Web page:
Noboru Fujinuma, a Living National Treasure of Japan, visits Japan House

JEANNETTE YAN: Noboru Fujinuma, a renowned contemporary basket artist, creates a chabana container used for flowers during a tea ceremony at the Japan House on Oct. 24. Fujinuma is a Living National Treasure of Japan, meaning he is certified as a preserver of important, intangible, cultural properties.


While teaching at the Art Institute of Chicago, Professor Emeritus Shozo Sato was asked to translate for Japanese bamboo artist Noboru Fujinuma. Sato graciously agreed. Fujinuma, who spoke little English, was visiting after some of his bamboo work was bought and donated to the Art Institute of Chicago. Translating during the exhibition taught Sato more about Fujinuma, and they grew to be close friends.

Fujinuma gave a lecture Wednesday at the Japan House on arts and Japanese culture.

In 2012, Fujinuma was named a Living National Treasure of Japan, a Japanese term for individuals certified as preservers of important, intangible, cultural properties. The title “Living National Treasure” comes from Japanese law for the protection of cultural property.

“This law was actually established to protect Japanese cultural heritage, and all properties that are deemed in this manner are considered to be the highest level of art or craft,” said Jennifer Gunji-Ballsrud, director of the Japan House. Gunji-Ballsrud also said the term “Living National Treasure” references cultural properties that are considered Japan’s most valuable assets.

“We have that incredible treasure and asset sitting right here today in Japan House — it’s very extraordinary,” Gunji-Ballsrud said.

Fujinuma and Sato share a mutual appreciation of traditional Japanese art. Sato came to the University in 1964 as an artist-in-residence per the request of the dance department director, Margaret Erlanger, who was intrigued by his work in Japanese theater and dance. Sato’s impact on his students was so monumental that a number of them wanted him to teach actual Japanese art and culture courses. He officially began teaching in 1975. Around the same time, Sato founded the Japan House. Sato, through their friendship, convinced Fujinuma to visit the Japan House.

“(Fujinuma told) me, ‘Shozo-san, I’m going to metropolitan, isn’t that exciting?’” Sato said. “Then I said, ‘On the way home, would you mind stopping at the Japan House?’”

On Tuesday Fujinuma hosted a bamboo weaving workshop at the Japan House. It was first come, first served and exclusive to only 12 participants.

Jeannette Yan: Fujinuma helps Itamar Allali, senior in LAS, with his chabana container, a basket container used for flowers during the tea ceremony.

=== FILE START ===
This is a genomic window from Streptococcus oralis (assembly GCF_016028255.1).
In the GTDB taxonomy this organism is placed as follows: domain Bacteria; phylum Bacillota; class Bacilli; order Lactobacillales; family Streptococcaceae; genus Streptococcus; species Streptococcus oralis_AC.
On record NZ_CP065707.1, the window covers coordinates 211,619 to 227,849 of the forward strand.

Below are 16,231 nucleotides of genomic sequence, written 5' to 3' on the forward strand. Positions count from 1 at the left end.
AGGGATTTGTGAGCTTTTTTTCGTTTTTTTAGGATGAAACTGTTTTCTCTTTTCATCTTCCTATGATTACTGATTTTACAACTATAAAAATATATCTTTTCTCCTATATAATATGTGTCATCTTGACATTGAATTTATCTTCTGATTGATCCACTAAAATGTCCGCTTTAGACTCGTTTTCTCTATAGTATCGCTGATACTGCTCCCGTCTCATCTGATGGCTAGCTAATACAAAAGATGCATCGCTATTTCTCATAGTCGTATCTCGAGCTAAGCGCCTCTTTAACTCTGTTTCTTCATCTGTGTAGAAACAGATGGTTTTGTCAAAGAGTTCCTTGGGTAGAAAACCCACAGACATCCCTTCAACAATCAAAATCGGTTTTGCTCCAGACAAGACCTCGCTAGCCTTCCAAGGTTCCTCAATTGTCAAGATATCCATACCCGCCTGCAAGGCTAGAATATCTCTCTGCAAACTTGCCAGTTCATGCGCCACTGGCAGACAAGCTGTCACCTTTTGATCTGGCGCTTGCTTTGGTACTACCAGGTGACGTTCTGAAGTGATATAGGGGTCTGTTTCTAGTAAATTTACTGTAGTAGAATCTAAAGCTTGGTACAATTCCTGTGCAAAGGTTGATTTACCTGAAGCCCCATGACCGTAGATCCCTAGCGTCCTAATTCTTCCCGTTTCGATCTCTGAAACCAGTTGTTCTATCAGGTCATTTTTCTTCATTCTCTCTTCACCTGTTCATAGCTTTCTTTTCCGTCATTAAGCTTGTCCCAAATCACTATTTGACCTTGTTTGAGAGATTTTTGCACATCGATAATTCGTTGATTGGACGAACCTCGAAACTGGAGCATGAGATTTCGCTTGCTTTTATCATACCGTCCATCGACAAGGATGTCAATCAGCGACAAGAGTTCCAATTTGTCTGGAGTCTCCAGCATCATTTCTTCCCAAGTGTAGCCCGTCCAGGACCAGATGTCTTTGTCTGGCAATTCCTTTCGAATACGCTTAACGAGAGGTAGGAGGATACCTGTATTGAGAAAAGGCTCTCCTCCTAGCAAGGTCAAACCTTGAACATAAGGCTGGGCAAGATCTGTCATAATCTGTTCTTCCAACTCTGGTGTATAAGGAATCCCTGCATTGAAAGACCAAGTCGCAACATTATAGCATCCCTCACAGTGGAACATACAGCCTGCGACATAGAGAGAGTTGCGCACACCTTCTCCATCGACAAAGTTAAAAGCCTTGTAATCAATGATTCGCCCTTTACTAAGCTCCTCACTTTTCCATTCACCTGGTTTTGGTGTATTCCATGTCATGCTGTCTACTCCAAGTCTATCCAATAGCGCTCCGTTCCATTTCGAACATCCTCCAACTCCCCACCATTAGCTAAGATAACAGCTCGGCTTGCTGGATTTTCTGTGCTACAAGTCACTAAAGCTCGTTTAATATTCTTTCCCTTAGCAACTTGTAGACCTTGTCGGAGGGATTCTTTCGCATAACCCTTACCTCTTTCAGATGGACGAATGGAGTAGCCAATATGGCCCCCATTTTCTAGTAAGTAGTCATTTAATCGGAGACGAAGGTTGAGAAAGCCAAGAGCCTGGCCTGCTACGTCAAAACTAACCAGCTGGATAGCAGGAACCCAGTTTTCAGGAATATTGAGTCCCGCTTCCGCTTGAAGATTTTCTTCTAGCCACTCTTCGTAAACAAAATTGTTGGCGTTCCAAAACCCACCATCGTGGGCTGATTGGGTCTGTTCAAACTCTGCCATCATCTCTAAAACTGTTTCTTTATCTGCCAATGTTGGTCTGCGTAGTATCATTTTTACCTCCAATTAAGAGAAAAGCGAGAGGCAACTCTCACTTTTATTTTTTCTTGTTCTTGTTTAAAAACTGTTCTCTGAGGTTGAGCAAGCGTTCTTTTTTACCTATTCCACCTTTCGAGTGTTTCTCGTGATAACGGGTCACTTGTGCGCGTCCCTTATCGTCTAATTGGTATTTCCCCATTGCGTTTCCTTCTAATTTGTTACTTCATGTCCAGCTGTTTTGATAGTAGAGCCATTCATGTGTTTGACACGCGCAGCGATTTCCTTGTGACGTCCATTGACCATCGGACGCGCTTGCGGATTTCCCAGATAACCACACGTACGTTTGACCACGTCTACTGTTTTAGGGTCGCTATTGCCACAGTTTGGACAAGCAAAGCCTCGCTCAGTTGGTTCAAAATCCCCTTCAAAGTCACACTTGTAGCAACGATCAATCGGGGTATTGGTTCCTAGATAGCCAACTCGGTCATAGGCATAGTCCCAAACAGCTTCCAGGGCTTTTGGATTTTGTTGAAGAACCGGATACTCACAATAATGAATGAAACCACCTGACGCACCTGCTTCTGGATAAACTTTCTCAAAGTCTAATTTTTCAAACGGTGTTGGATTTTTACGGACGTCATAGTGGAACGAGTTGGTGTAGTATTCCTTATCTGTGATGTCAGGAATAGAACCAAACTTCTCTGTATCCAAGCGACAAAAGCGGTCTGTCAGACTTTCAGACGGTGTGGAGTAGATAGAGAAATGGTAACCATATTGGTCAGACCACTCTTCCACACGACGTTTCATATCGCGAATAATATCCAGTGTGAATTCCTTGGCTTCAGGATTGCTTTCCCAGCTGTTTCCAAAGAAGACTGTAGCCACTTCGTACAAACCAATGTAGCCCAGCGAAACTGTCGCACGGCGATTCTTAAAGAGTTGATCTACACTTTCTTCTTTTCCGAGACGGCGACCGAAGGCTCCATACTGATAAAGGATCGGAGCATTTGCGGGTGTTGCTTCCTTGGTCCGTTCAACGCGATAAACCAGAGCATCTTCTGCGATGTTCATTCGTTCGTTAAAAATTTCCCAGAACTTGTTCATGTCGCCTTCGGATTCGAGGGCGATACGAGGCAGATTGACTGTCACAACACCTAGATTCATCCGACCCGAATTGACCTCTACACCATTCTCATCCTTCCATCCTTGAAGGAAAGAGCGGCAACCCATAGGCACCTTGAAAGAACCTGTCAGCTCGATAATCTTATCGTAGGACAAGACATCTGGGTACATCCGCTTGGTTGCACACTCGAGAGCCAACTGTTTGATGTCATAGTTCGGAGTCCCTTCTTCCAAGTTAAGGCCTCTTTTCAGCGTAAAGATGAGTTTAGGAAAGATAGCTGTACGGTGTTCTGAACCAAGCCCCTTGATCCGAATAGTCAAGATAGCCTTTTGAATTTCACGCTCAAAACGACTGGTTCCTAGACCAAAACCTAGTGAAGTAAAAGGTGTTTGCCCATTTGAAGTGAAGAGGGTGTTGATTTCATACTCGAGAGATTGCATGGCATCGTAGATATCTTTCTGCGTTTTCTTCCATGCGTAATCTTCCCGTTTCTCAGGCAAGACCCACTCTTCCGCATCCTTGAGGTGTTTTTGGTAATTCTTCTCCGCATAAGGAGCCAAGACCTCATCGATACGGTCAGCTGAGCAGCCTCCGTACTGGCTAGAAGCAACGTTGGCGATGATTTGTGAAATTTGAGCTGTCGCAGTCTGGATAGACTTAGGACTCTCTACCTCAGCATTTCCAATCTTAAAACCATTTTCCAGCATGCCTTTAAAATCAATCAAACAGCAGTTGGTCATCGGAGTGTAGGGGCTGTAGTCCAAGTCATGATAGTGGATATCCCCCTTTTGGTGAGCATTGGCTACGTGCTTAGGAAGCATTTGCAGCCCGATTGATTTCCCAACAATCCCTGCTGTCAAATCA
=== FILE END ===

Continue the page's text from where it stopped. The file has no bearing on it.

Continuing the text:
At the workshop, Fujinuma displayed a simple basket he had made in an hour. Fujinuma and his daughter, Keiko, prepared the bamboo, the base template and other material for the basket in about four hours. Keiko, like her father, is trained in traditional Japanese art but works more with fiber, dye and needlework. She described herself as, spiritually, the apprentice of her father.During the workshop, Fujinuma demonstrated, slowly and carefully, all steps for each component of the basket. With bamboo in hand, the participants watched on as Fujinuma walked through the processes they then tried to attempt.

Sato said Fujinuma’s uniqueness is his balance of strength and delicacy.

“One of his strengths I see is boldness and then ultra sensitiveness — the two opposite. Most bamboo artists are one-sided,” Sato said.

Fujinuma and Keiko walked around and assisted the basket-weavers-in-training when they needed help. Gunji-Ballsrud and Sato also participated in the basket making workshop.

“To transform (the bamboo) into (a basket) was truly an exhilarating experience for all of us, and (Fujinuma) was an incredibly patient teacher,” Gunji-Ballsrud said.

Sato said he wanted participants to understand that creativity comes from working with ordinary materials.

“Bamboo baskets have existed for thousands of years in Japan. Eventually that elevated to one of the highest art forms,” Sato said.

Fujinuma presented photos of his artwork on Oct. 25 and he provided background information, as well as the processes that go into his basket weaving. During the presentation, Sato translated for Fujinuma, who commented on the woven baskets made at the workshop.

Each participant replicated the same basket.

Jeannette Yan: A chabana container, or a basket container used for flowers during the tea ceremony.

“(The baskets) came out very differently according to their personality. We see so many people, but each one is different; therefore, their work is different,” Fujinuma said.

The workshop was the first time Sato witnessed so many baskets successfully completed in such a short amount of time. He said it usually takes one whole month to complete them. The workshop, he said, was the most he’s worked in such a short time frame.

The presentation featured many images of Fujinuma’s pieces.

“Before I became a bamboo artist, I was a photographer, so I know what angle (for the shadow) to show the delicate inside,” Fujinuma said.

Gunji-Ballsrud described Sato and Fujinuma’s friendship as a “fortuitous meeting.” She said the chance encounter gave the Japan House an opportunity of a lifetime to host Fujinuma, the Living National Treasure of Japan. After the presentation, Sato presented a tea ceremony in honor of Fujinuma and Keiko for taking the time to come to the Japan House.

“The same way we drink water, orange juice, tea or coffee … how can you elevate that necessary level into the highest level of art,” Sato said. “(You) honor that moment of drinking tea, and that is (the) experience of joy … so you say, ‘Isn’t it wonderful I am living?’ That is the purpose of (the) tea ceremony.”